Minnesota Bureau of Criminal Apprehension

Court Records

State office

Bureau of Criminal Apprehension

CJIS - Criminal History Access Unit

1430 Maryland Ave E St Paul, MN 55106

Records Available:

Minnesota criminal records are available to the public in both limited and complete records formats. In order for a citizen to view another person’s complete criminal record, notarized consent must be obtained. Individuals may request their personal criminal records, as can authorized state and employers. Without consent, public criminal records include all adult convictions for misdemeanors and felonies and sentencing less than 15 years old.

Minnesota  Court Record Availability

State statutes require all law enforcement agencies to report juvenile felony and gross misdemeanor arrests, and adult felony, gross misdemeanor, enhanced gross misdemeanor and targeted misdemeanor arrests to BCA. Other misdemeanors are sometimes reported

Access to Minnesota Court Records

Retrieving Records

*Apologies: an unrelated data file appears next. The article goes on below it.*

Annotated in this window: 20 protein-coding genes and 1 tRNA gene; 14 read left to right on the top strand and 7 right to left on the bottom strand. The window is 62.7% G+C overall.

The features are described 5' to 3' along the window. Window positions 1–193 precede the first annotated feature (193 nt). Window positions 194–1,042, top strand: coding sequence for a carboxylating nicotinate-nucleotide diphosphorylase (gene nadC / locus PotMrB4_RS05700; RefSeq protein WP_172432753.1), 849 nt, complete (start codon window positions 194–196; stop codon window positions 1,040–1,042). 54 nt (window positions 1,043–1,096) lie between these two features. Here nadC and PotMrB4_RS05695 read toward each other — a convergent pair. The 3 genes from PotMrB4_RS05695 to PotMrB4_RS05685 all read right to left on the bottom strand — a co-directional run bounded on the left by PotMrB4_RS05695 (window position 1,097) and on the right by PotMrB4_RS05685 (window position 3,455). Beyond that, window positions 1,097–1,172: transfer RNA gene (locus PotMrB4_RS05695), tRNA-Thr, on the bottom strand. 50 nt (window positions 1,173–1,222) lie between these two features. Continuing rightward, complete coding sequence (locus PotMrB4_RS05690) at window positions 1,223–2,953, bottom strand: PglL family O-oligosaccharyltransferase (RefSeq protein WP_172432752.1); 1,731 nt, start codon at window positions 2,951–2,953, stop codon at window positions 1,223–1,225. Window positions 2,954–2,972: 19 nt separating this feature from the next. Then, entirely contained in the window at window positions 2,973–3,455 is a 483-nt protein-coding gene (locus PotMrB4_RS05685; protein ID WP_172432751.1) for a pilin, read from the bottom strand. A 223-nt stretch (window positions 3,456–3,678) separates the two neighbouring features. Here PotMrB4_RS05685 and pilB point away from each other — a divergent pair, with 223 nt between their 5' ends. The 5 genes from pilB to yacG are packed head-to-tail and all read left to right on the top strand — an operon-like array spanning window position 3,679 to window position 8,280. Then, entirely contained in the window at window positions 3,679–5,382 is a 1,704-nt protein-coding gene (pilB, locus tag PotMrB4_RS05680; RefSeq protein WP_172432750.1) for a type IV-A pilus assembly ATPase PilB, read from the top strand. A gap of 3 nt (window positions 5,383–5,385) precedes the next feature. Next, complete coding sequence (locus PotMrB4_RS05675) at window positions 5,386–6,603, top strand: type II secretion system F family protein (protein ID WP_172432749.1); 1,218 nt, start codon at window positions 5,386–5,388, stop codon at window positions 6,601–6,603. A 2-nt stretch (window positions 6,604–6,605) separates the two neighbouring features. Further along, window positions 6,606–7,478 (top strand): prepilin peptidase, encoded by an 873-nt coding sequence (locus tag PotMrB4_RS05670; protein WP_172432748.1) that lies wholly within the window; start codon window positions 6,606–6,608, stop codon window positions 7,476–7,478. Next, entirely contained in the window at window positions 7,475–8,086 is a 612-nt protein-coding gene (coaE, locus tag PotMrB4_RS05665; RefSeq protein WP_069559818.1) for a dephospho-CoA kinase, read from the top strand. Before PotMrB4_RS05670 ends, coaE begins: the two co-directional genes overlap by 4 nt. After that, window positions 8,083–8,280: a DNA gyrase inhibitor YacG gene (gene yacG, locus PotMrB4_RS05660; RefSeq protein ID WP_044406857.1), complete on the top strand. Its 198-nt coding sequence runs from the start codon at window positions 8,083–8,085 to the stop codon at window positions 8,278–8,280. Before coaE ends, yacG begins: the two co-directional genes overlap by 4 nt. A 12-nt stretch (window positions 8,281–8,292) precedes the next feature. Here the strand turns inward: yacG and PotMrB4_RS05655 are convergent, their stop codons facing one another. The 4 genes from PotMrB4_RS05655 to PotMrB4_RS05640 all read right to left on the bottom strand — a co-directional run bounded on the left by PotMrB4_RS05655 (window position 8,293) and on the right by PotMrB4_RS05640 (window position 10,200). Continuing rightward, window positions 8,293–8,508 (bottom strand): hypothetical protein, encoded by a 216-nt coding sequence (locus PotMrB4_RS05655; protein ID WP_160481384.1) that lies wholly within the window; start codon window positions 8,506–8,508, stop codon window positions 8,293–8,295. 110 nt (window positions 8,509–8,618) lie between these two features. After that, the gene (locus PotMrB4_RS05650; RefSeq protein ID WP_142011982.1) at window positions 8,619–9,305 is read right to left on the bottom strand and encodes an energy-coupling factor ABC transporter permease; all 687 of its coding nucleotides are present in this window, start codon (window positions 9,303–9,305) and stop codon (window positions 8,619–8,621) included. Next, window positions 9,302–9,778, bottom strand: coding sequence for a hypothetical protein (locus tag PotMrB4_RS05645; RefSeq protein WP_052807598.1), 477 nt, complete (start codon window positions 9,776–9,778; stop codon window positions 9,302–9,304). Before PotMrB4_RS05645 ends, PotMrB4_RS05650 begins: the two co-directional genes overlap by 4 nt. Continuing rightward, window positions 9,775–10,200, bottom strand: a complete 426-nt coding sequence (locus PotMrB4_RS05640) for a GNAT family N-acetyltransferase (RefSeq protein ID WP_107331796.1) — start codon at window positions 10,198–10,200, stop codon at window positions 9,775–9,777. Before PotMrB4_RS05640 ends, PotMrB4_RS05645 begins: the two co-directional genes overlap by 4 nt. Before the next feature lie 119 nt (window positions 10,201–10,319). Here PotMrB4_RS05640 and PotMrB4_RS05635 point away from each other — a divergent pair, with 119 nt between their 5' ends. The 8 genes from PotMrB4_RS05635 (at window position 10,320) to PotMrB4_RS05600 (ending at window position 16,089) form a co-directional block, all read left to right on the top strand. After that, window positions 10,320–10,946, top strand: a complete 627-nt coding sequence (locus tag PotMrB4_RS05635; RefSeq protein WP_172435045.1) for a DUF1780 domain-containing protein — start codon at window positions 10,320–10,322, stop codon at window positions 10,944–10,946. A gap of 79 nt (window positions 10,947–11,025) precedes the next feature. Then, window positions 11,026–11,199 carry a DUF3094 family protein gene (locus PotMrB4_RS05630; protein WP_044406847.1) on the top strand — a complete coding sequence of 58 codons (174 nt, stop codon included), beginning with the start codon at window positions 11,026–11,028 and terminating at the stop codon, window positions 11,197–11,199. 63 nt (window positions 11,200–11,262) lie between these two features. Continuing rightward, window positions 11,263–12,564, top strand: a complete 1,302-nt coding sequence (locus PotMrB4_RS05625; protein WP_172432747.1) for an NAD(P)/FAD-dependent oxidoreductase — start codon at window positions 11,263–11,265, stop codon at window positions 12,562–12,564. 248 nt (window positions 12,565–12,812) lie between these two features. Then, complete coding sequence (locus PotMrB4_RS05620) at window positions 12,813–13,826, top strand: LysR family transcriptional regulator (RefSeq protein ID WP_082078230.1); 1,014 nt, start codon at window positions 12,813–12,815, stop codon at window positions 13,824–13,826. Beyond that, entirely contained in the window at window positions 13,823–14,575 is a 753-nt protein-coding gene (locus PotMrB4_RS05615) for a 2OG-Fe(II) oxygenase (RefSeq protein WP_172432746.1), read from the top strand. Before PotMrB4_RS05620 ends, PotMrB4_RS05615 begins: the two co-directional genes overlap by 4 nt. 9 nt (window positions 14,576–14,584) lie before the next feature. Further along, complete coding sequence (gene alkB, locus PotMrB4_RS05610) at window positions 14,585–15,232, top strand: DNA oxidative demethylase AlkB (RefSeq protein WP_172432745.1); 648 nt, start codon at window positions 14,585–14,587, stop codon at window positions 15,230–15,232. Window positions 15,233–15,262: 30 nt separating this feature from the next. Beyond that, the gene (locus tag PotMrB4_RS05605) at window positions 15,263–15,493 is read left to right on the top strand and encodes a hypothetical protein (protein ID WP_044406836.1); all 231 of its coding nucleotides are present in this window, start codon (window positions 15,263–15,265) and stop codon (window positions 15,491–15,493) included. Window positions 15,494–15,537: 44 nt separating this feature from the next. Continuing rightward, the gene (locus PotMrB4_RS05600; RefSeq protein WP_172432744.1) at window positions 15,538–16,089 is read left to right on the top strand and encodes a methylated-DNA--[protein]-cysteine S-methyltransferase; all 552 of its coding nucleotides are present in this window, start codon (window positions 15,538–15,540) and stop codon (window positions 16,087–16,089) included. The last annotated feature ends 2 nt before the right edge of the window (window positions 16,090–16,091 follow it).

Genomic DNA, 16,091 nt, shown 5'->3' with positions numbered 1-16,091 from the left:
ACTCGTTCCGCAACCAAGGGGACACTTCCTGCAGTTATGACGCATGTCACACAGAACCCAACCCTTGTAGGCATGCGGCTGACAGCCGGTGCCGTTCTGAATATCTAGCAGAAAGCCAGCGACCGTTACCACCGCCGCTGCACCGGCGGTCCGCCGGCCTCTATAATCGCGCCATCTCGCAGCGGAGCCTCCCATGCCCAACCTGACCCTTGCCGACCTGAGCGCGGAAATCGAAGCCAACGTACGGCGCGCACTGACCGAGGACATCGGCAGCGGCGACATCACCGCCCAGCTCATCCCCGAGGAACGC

The Minnesota Bureau of Criminal Apprehension (BCA) provides access to public criminal records through its online database. These records, which include the subject’s offense, court of conviction, date of conviction, and sentencing information, may be viewed by anyone. Access to public criminal records is also available on public computer terminals at the BCA office in St. Paul. Record subjects, criminal justice agencies, and authorized representatives may request copies of private criminal records using the BCA’s Informed Consent Form. This form must be signed by the record subject and notarized. Requests may be mailed to the BCA.


Individuals may receive copies of their own complete criminal history, including private and public data, for $8, payable by check or money order. There is a $15 fee to request another person’s full criminal history record. There is no fee to view records online or at the BCA Office; however, there is an $8 fee for a printed copy.

Years Available

The Minnesota Bureau of Criminal Apprehension provides access to public criminal records for 15 years after the individual has completed the sentence for a specific offense.